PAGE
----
Gregor Robertson speaks to Olympic Lyonnais and England right-back Lucy Bronze…
By any measure, Lucy Bronze has enjoyed a remarkable 2018. Her debut season for European giants Lyon yielded French League and Champions League titles. She became the first England player to win the BBC women’s footballer of the year award; the first Englishwoman to be named in the annual FIFPro World XI; and was one of six Lyon players named on the 10-woman shortlist for the FIFA world player of the year.
Could the move to France have gone any better? “We missed out on the French Cup final,” she swiftly counters. “We lost 1-0 to PSG. We lost one game all season, which was that cup final. I think for a club like Lyon the goal is to win every single game – that’s the goal this year.”
That drive for supremacy and the glittering array of talent in Lyon’s ranks are why she opted to leave Manchester City for France in 2017. “To play with players that I thought could help me get better,” she says. “When I signed I knew it was going to be a change. But when you actually come and play here you realise it’s a completely different level. When you play against the [Lyon] players you think ‘Yeah, they’re good,’ but training every day with them is just another level.
“I think I’ve touched the ball twice as much as I did when I played in England. In England, we’re very forward thinking in terms of sport science, all those things off the pitch. In France, it’s so simple: get the ball and let’s play.
“At the beginning of last year is was hard not knowing the language, not knowing the people, the culture is a lot different to England but I really love it now. I spend loads of time with the girls, I’m picking up the language more and more every day, and the weather’s not bad either!
Celebrating with teammates after winning the UEFA Women's Champions League.
“I think it’s good to see something different too. I think a lot of players have done the same thing, at the same club, maybe lived with their families their whole lives. In the English league there are so many foreigners who come and tell you about the experiences they’ve had, and you think, ‘I want to try that, play with different players, see if I can improve different areas of my game.’”
Bronze’s skills were honed playing with her older brother, Jorge, as a child, and crafted further with Blyth Town and Sunderland in her native North East. She combined studies at Leeds Metropolitan University with playing for Everton and then Liverpool, with whom she won two WSL titles and the 2013/14 PFA Women’s Players’ Player of the Year. Upon turning professional with City in 2016, another league title and an FA Cup were added to her haul, and for a second time she was voted PFA Women’s Players’ Player of the Year, for 2016/17, by her peers.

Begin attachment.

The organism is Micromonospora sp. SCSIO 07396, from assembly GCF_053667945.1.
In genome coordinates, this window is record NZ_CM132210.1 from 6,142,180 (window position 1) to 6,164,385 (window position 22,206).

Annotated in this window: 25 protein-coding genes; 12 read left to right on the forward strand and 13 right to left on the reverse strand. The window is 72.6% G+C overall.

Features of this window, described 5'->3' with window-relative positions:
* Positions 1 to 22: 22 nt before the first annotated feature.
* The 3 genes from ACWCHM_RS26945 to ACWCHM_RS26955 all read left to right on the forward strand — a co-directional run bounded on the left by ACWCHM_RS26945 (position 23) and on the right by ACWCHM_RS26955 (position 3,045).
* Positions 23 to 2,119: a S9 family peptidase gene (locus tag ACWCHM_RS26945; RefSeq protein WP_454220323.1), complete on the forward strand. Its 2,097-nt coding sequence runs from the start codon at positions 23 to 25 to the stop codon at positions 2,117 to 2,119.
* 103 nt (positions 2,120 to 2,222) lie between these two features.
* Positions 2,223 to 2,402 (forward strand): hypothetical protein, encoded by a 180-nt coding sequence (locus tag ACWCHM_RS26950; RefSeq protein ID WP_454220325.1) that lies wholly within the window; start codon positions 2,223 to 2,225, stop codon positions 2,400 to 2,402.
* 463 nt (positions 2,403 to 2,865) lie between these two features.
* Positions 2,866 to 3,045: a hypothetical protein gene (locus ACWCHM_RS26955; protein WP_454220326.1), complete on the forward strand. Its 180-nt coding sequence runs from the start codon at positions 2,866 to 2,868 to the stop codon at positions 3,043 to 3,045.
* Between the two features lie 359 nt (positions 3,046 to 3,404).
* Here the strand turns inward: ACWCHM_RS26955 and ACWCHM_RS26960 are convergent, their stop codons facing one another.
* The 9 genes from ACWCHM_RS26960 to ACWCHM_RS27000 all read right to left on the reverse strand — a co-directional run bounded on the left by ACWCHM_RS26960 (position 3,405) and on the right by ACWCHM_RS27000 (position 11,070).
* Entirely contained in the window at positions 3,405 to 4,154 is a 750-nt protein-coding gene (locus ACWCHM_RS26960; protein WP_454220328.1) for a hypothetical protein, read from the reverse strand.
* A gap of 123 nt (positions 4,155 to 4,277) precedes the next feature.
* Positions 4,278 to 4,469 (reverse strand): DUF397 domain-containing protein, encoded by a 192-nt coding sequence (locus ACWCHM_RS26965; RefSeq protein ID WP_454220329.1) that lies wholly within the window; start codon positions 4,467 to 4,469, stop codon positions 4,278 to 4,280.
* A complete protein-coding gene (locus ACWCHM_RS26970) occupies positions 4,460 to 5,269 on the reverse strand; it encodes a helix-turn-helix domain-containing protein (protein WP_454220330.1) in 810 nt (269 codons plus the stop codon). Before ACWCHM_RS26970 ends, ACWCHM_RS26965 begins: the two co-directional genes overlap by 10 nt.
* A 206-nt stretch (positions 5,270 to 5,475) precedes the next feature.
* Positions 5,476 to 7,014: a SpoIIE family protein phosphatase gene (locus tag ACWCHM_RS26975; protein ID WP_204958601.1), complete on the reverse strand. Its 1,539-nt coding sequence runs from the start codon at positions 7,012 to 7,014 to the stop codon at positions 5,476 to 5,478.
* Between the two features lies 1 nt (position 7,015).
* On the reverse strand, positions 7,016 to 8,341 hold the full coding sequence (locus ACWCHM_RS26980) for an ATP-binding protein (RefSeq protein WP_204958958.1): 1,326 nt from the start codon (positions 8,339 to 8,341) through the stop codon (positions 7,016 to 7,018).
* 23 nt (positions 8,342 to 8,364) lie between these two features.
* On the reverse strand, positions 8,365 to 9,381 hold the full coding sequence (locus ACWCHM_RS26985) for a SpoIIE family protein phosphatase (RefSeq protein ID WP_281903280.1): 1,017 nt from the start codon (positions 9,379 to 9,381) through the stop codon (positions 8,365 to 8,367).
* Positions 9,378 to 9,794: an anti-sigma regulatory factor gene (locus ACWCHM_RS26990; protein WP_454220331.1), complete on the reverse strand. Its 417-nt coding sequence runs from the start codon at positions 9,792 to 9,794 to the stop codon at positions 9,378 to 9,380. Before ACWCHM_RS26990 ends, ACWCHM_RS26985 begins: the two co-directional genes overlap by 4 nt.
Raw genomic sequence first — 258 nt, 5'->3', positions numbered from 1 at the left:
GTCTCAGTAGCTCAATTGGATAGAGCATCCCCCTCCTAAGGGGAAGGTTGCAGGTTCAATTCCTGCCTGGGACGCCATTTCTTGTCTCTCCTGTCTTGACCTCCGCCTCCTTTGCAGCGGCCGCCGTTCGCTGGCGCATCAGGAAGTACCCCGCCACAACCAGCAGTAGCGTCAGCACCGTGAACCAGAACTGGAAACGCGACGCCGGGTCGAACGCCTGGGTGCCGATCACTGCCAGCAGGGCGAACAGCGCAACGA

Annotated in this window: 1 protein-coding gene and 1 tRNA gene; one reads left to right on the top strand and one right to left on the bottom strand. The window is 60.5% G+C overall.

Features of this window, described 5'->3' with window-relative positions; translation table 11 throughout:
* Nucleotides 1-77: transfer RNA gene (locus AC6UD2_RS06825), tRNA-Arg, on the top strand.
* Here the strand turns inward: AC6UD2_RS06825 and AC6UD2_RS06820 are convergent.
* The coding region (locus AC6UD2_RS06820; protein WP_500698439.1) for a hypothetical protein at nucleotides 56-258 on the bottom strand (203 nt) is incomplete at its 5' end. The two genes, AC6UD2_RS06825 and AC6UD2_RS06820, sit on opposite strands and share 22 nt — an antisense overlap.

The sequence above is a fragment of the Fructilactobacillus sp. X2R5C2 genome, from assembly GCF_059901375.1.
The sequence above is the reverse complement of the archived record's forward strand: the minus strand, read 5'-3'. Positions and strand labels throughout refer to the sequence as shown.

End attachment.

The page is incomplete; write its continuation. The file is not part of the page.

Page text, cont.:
PFA Women's Players' Player of the Year winner in 2017.
Bronze, who is represented by the PFA’s Player Management Agency, is now widely regarded as the best right-back in the world. But even just a few years ago, the journey football has taken her on would have seemed almost unimaginable. “When I was at Everton and Liverpool doing my degree, I worked in Dominos,” the 26-year-old says. “I worked in Goals, the five-asides, just pulling pints for the men after they’d had a kick about. I coached. I think that’s why so many people love women’s football – it’s so relatable.
“You can’t really plan that far ahead, because the growth and the change in the game has been so immense. When I was at Liverpool I was thinking, ‘Yeah, this is the pinnacle, it’s not going to get much better than this’. And then things just keep changing: teams improve, crowds improve, our players are getting better and everything’s pushing on more and more.”
The advent of a fully professional WSL this season, Bronze believes, will soon see the English league become the strongest in the world. “Maybe not now, but I think within the next couple of years,” she says. “I think the way the FA want to back it, the players who are getting attracted to the league, the players that are playing there now, even the competition that’s in the league already, and the fact that two English teams made the semi-final of the Champions League – it’s a big deal. That’s only going to help the England team improve, and our players in England improve.”
England manager Phil Neville will hope so too. The Lionesses host Brazil and Australia in October as preparations for the World Cup in France next summer get underway. Bronze feels the former Manchester United player’s old-school values and fresh perspective is just what England needed.
“He doesn’t have any preconceptions about any player,” Bronze says. “Whether that’s an English player, or one who plays for America or Germany or anyone, he literally judges them on their ability. He doesn’t know about their reputation in the media, or how many awards they’ve won.
“If you train hard he goes, ‘Yeah, this girl’s going to get a chance’. I watched Phil as a player, and he was no nonsense, worked hard, did the right things. I think that’s how he is as a coach. He likes to keep things really simple, really precise, if you don’t work hard, he’ll let you know. I think it’s working for the girls.
“After every game he texts us all asking how it was. After camp – he loves Ronaldo, because obviously he played with him – he sent everyone a screenshot of Ronaldo’s Instagram, a picture of him training, and it just said ‘Hard Work’. He’s obsessed with hard work.
“He likes to send us little pictures like that, or just check in with everyone. During the World Cup [in Russia], when the Japanese team left the dressing room clean and tidy, he sent us all that picture, saying ‘Girls this is what you need to be like: humble, work hard for everything that you get, respect everything that you get.’”
Bronze says England will go to France with the final in their sights. First, though, there are more titles to win in with Lyon.